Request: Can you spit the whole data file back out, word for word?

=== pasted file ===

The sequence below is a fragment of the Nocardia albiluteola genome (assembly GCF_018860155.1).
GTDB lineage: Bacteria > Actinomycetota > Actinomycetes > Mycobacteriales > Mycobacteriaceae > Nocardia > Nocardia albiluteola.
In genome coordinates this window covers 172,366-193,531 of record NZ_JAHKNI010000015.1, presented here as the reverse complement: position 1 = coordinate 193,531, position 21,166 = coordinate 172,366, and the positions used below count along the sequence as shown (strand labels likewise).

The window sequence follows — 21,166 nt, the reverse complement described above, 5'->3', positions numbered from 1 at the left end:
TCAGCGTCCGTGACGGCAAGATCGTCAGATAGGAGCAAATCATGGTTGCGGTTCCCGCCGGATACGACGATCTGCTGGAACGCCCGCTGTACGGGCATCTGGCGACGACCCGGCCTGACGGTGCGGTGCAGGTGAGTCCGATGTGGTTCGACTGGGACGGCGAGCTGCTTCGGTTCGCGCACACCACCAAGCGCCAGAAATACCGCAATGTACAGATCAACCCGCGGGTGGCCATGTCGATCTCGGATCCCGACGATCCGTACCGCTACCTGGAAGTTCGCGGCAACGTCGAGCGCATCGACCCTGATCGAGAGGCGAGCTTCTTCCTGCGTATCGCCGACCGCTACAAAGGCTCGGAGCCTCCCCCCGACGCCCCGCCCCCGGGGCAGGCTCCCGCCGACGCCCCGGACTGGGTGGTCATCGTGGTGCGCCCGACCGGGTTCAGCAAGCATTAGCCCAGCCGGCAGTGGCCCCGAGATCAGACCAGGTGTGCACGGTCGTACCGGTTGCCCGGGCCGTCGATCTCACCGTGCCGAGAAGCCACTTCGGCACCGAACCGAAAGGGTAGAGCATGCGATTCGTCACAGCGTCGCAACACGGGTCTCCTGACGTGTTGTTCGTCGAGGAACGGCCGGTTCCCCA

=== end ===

The sequence below is a fragment of the Nocardia albiluteola genome (assembly GCF_018860155.1).
GTDB lineage: Bacteria > Actinomycetota > Actinomycetes > Mycobacteriales > Mycobacteriaceae > Nocardia > Nocardia albiluteola.
In genome coordinates this window covers 172,366-193,531 of record NZ_JAHKNI010000015.1, presented here as the reverse complement: position 1 = coordinate 193,531, position 21,166 = coordinate 172,366, and the positions used below count along the sequence as shown (strand labels likewise).

The window sequence follows — 21,166 nt, the reverse complement described above, 5'->3', positions numbered from 1 at the left end:
TCAGCGTCCGTGACGGCAAGATCGTCAGATAGGAGCAAATCATGGTTGCGGTTCCCGCCGGATACGACGATCTGCTGGAACGCCCGCTGTACGGGCATCTGGCGACGACCCGGCCTGACGGTGCGGTGCAGGTGAGTCCGATGTGGTTCGACTGGGACGGCGAGCTGCTTCGGTTCGCGCACACCACCAAGCGCCAGAAATACCGCAATGTACAGATCAACCCGCGGGTGGCCATGTCGATCTCGGATCCCGACGATCCGTACCGCTACCTGGAAGTTCGCGGCAACGTCGAGCGCATCGACCCTGATCGAGAGGCGAGCTTCTTCCTGCGTATCGCCGACCGCTACAAAGGCTCGGAGCCTCCCCCCGACGCCCCGCCCCCGGGGCAGGCTCCCGCCGACGCCCCGGACTGGGTGGTCATCGTGGTGCGCCCGACCGGGTTCAGCAAGCATTAGCCCAGCCGGCAGTGGCCCCGAGATCAGACCAGGTGTGCACGGTCGTACCGGTTGCCCGGGCCGTCGATCTCACCGTGCCGAGAAGCCACTTCGGCACCGAACCGAAAGGGTAGAGCATGCGATTCGTCACAGCGTCGCAACACGGGTCTCCTGACGTGTTGTTCGTCGAGGAACGGCCGGTTCCCCA